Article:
‘The reward system exists to ensure we seek out what we need. If having sex, eating nutritious food or being smiled at brings us pleasure, we will strive to obtain more of these stimuli and go on to procreate, grow bigger and find strength in numbers. Only it’s not as simple in the modern world, where people can also watch porn, camp out in the street for the latest iPhone or binge on KitKats, and become addicted, indebted or overweight. As Aristotle once wrote: “It is of the nature of desire not to be satisfied, and most men live only for the gratification of it.”
Buddhists, meanwhile, have endeavoured for 2,500 years to overcome the suffering caused by our propensity for longing. Now, it seems, Berridge has found the neuro-anatomical basis for this facet of the human condition – that we are hardwired to be insatiable wanting machines.
If you had opened a textbook on brain rewards in the late 1980s, it would have told you that the dopamine and opioids that swished and flickered around the reward pathway were the blissful brain chemicals responsible for pleasure. The reward system was about pleasure and somehow learning what yields it, and little more.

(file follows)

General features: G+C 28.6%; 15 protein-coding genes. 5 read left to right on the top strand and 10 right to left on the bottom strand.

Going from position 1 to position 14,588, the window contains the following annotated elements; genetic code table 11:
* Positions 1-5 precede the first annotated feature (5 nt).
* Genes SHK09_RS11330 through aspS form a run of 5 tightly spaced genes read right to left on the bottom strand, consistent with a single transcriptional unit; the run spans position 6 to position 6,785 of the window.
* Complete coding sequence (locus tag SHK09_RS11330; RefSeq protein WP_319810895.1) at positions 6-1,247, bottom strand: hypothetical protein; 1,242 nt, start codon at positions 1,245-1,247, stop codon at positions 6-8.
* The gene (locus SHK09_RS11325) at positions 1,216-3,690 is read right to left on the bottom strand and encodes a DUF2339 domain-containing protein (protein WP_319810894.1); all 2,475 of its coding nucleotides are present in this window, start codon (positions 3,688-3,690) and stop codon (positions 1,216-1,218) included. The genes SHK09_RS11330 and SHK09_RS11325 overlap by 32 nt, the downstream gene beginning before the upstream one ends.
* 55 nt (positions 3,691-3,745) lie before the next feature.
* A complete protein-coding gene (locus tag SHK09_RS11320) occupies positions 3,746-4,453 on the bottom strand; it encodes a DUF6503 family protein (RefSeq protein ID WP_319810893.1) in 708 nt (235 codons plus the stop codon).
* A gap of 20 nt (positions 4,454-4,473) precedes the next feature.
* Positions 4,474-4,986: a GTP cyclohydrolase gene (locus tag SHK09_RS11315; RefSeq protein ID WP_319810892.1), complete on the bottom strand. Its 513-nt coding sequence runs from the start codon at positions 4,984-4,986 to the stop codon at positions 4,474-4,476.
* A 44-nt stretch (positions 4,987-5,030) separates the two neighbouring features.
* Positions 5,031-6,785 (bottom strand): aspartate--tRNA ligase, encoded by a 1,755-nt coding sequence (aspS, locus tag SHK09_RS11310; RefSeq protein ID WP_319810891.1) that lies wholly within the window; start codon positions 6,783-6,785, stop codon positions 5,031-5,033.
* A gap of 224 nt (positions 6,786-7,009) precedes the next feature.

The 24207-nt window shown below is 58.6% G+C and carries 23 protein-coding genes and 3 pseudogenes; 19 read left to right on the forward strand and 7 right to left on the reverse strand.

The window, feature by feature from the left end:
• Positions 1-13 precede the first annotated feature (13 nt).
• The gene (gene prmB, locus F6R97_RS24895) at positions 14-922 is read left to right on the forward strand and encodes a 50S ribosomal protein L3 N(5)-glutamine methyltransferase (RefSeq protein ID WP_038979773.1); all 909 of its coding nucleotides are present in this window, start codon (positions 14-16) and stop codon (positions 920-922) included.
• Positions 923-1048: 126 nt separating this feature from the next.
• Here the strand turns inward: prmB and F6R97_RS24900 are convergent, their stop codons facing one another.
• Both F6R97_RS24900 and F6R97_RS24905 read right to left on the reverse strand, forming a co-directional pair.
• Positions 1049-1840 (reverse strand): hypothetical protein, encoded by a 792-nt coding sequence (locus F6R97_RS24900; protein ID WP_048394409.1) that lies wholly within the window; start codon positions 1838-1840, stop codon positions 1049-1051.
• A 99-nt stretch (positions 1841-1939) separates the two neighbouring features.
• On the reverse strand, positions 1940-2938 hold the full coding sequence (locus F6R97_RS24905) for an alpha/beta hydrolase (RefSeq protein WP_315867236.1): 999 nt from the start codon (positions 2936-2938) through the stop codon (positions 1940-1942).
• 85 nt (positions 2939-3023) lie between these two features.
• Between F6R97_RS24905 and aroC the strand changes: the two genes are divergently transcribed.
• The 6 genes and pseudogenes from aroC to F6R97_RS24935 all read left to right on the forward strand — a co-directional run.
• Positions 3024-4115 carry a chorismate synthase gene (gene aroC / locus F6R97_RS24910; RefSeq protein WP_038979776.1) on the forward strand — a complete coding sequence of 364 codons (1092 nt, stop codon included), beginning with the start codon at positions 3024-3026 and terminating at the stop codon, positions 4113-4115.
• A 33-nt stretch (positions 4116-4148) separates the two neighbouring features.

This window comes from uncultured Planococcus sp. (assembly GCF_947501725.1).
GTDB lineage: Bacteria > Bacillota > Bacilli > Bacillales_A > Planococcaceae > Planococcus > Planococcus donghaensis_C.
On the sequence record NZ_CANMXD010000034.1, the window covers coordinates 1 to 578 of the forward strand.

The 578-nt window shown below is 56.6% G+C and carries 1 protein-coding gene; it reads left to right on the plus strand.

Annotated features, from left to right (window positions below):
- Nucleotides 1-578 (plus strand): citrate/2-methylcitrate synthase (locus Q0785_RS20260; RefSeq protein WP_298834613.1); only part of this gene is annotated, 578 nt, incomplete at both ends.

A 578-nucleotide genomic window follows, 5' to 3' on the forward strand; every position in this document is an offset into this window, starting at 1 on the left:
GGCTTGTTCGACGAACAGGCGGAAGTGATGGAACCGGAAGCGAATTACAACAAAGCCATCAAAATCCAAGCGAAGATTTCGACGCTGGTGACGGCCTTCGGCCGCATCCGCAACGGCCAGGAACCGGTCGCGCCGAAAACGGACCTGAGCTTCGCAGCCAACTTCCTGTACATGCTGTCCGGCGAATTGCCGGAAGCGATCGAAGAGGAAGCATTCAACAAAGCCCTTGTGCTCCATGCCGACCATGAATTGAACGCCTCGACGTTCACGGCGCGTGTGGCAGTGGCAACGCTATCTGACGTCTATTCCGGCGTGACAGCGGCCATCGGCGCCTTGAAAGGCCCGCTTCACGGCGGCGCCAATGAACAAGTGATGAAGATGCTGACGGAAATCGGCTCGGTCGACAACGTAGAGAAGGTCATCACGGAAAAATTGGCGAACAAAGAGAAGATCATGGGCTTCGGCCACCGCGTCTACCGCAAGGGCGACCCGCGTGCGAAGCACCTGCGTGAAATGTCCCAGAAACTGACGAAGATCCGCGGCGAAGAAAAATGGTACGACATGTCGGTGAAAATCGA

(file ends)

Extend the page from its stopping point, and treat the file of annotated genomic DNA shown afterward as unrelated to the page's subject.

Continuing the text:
So when Berridge, a dedicated young scientist who was more David than Goliath, stumbled upon evidence in 1986 that dopamine did not produce pleasure, but in fact desire, he kept quiet. It wasn’t until the early 1990s, after rigorous research, that he felt bold enough to go public with his new thesis. The reward system, he then asserted, has two distinct elements: wanting and liking (or desire and pleasure). While dopamine makes us want, the liking part comes from opioids and also endocannabinoids (a version of marijuana produced in the brain), which paint a “gloss of pleasure”, as Berridge puts it, on good experiences. For years, his thesis was contested, and only now is it gaining mainstream acceptance.
Meanwhile, Berridge has marched on, unearthing more and more detail about what makes us tick. His most telling discovery was that, whereas the dopamine/wanting system is vast and powerful, the pleasure circuit is anatomically tiny, has a far more fragile structure and is harder to trigger…’
And another little tidbit that illustrates the gist of it:
“One of the key things in pleasure”, says Kringelbach, whose default timbre sits just above whisper level, “is that it comes in cycles.” Wanting and liking wax and wane like candle flames. The hungry, wanting state before a meal could be studded with moments of pleasure from a social encounter, or anticipation of good food. Then, as we eat, pleasure dominates, but wanting still crops up – more salt, a drink of water, a second helping. Before long, the satiety system steps in to render each mouthful less delicious until we stop. If we switch to another food – dessert, cheese, petits fours – we can prolong the pleasure until we’re stuffed, although we may regret it.
Source: Intelligent Life magazine